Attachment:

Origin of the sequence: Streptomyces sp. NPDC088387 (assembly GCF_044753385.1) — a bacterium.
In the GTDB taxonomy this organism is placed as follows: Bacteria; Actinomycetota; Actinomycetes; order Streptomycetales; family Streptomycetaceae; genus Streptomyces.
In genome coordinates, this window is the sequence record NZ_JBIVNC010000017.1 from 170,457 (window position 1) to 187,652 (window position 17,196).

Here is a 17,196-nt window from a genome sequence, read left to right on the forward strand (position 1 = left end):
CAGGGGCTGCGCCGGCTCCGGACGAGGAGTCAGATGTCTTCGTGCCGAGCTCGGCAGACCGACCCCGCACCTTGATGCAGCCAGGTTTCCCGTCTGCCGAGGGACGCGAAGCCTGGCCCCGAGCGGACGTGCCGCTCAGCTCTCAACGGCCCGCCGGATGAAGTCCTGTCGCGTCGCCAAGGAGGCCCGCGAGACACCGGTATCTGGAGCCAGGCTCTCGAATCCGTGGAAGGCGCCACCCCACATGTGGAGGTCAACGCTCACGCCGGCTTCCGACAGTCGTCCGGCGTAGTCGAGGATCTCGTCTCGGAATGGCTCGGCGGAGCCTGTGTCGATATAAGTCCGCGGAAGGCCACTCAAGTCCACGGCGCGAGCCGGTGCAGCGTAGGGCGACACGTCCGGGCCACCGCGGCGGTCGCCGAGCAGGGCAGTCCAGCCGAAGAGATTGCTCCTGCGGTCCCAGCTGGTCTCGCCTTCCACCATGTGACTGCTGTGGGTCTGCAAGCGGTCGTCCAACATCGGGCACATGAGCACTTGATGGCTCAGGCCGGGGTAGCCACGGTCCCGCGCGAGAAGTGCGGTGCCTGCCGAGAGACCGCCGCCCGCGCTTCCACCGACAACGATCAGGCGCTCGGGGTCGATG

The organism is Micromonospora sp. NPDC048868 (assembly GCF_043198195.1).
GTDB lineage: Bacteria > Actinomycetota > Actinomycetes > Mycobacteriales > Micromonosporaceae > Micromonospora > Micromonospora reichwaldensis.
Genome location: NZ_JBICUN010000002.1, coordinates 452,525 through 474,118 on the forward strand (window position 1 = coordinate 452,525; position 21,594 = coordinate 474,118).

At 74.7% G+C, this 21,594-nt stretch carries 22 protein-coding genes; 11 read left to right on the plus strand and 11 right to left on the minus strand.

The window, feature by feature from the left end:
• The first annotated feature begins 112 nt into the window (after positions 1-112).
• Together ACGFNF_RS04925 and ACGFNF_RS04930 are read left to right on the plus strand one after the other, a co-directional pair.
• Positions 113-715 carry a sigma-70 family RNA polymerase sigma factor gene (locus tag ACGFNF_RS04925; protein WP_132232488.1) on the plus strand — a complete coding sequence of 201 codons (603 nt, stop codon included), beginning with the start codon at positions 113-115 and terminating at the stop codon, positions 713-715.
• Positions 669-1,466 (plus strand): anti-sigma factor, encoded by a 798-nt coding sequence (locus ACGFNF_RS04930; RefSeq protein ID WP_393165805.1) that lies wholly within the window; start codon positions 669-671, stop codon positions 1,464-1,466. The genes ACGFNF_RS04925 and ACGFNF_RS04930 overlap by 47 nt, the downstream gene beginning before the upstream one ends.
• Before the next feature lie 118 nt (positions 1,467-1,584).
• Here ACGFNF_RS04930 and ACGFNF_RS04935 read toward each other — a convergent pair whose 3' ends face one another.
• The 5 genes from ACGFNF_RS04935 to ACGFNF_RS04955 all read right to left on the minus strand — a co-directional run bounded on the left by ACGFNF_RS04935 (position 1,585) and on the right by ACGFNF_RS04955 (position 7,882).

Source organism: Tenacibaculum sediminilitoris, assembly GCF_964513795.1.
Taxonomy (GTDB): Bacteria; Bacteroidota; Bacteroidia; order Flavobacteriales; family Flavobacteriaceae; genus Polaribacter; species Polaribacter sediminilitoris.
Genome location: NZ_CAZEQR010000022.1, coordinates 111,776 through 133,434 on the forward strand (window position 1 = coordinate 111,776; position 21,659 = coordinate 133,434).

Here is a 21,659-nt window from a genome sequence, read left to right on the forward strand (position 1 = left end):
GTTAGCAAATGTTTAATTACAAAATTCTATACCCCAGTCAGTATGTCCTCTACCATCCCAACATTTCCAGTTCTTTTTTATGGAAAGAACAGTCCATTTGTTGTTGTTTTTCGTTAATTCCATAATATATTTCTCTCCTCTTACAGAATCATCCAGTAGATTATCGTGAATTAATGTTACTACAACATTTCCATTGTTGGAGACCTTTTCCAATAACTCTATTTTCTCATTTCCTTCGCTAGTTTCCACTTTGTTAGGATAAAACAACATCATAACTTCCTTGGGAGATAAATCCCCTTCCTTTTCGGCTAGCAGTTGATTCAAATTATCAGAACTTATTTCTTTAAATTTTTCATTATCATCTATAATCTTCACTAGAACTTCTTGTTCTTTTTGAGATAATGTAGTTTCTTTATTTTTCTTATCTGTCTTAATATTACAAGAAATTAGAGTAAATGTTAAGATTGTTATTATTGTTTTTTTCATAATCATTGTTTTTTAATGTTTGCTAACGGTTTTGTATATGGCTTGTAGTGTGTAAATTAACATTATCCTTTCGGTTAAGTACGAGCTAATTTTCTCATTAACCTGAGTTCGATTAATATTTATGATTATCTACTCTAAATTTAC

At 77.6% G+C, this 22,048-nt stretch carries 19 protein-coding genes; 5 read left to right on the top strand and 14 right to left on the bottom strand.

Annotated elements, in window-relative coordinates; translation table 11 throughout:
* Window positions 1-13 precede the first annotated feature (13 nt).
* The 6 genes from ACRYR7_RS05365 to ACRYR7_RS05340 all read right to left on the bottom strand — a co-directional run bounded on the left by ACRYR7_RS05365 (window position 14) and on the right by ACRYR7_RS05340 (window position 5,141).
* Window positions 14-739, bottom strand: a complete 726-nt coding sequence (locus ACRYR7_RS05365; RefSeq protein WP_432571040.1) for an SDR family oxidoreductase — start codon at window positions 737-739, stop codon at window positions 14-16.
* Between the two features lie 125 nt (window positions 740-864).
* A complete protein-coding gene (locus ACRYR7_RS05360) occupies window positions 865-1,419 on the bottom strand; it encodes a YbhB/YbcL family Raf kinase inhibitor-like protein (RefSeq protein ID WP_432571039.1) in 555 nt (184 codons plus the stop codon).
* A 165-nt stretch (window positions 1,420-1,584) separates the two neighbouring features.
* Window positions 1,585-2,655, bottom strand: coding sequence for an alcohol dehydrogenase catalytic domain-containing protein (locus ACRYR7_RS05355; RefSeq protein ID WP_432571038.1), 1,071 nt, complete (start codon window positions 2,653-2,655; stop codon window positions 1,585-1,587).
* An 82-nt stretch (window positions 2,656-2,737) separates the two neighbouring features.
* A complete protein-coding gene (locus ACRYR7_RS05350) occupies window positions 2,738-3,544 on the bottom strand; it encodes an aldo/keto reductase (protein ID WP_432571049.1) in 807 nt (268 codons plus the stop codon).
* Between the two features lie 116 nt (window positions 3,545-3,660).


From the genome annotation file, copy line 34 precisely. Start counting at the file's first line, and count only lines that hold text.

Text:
* Between the two features lie 116 nt (window positions 3,545-3,660).